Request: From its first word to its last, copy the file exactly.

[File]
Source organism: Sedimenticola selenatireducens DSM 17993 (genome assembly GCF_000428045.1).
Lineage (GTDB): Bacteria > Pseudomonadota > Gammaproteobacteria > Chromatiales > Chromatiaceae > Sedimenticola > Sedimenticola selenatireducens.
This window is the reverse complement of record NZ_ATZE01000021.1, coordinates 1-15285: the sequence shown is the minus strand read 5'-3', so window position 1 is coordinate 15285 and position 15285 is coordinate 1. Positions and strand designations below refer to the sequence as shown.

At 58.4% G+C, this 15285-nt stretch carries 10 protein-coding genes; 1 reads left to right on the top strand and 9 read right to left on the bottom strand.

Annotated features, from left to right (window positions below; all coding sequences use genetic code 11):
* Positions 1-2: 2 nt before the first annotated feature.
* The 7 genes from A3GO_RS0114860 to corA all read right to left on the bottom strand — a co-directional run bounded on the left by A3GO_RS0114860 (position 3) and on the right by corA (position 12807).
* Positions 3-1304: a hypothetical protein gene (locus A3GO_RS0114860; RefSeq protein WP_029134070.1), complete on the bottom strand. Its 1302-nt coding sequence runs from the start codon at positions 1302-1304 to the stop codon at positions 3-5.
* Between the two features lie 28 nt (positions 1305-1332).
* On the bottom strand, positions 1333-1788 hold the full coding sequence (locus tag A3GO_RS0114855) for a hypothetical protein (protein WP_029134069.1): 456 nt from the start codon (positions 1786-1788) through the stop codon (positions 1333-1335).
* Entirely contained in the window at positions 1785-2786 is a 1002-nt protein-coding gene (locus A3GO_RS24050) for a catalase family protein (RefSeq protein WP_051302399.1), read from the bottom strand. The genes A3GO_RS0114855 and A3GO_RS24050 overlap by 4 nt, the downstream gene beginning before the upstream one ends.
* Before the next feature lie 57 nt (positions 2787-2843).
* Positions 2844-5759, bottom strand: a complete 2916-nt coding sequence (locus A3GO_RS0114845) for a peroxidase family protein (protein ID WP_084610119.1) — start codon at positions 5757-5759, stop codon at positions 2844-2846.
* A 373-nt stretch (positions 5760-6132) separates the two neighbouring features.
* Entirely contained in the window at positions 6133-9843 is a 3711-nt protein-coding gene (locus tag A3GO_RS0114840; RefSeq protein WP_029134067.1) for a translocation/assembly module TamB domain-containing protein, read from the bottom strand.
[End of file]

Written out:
Source organism: Sedimenticola selenatireducens DSM 17993 (genome assembly GCF_000428045.1).
Lineage (GTDB): Bacteria > Pseudomonadota > Gammaproteobacteria > Chromatiales > Chromatiaceae > Sedimenticola > Sedimenticola selenatireducens.
This window is the reverse complement of record NZ_ATZE01000021.1, coordinates 1-15285: the sequence shown is the minus strand read 5'-3', so window position 1 is coordinate 15285 and position 15285 is coordinate 1. Positions and strand designations below refer to the sequence as shown.

At 58.4% G+C, this 15285-nt stretch carries 10 protein-coding genes; 1 reads left to right on the top strand and 9 read right to left on the bottom strand.

Annotated features, from left to right (window positions below; all coding sequences use genetic code 11):
* Positions 1-2: 2 nt before the first annotated feature.
* The 7 genes from A3GO_RS0114860 to corA all read right to left on the bottom strand — a co-directional run bounded on the left by A3GO_RS0114860 (position 3) and on the right by corA (position 12807).
* Positions 3-1304: a hypothetical protein gene (locus A3GO_RS0114860; RefSeq protein WP_029134070.1), complete on the bottom strand. Its 1302-nt coding sequence runs from the start codon at positions 1302-1304 to the stop codon at positions 3-5.
* Between the two features lie 28 nt (positions 1305-1332).
* On the bottom strand, positions 1333-1788 hold the full coding sequence (locus tag A3GO_RS0114855) for a hypothetical protein (protein WP_029134069.1): 456 nt from the start codon (positions 1786-1788) through the stop codon (positions 1333-1335).
* Entirely contained in the window at positions 1785-2786 is a 1002-nt protein-coding gene (locus A3GO_RS24050) for a catalase family protein (RefSeq protein WP_051302399.1), read from the bottom strand. The genes A3GO_RS0114855 and A3GO_RS24050 overlap by 4 nt, the downstream gene beginning before the upstream one ends.
* Before the next feature lie 57 nt (positions 2787-2843).
* Positions 2844-5759, bottom strand: a complete 2916-nt coding sequence (locus A3GO_RS0114845) for a peroxidase family protein (protein ID WP_084610119.1) — start codon at positions 5757-5759, stop codon at positions 2844-2846.
* A 373-nt stretch (positions 5760-6132) separates the two neighbouring features.
* Entirely contained in the window at positions 6133-9843 is a 3711-nt protein-coding gene (locus tag A3GO_RS0114840; RefSeq protein WP_029134067.1) for a translocation/assembly module TamB domain-containing protein, read from the bottom strand.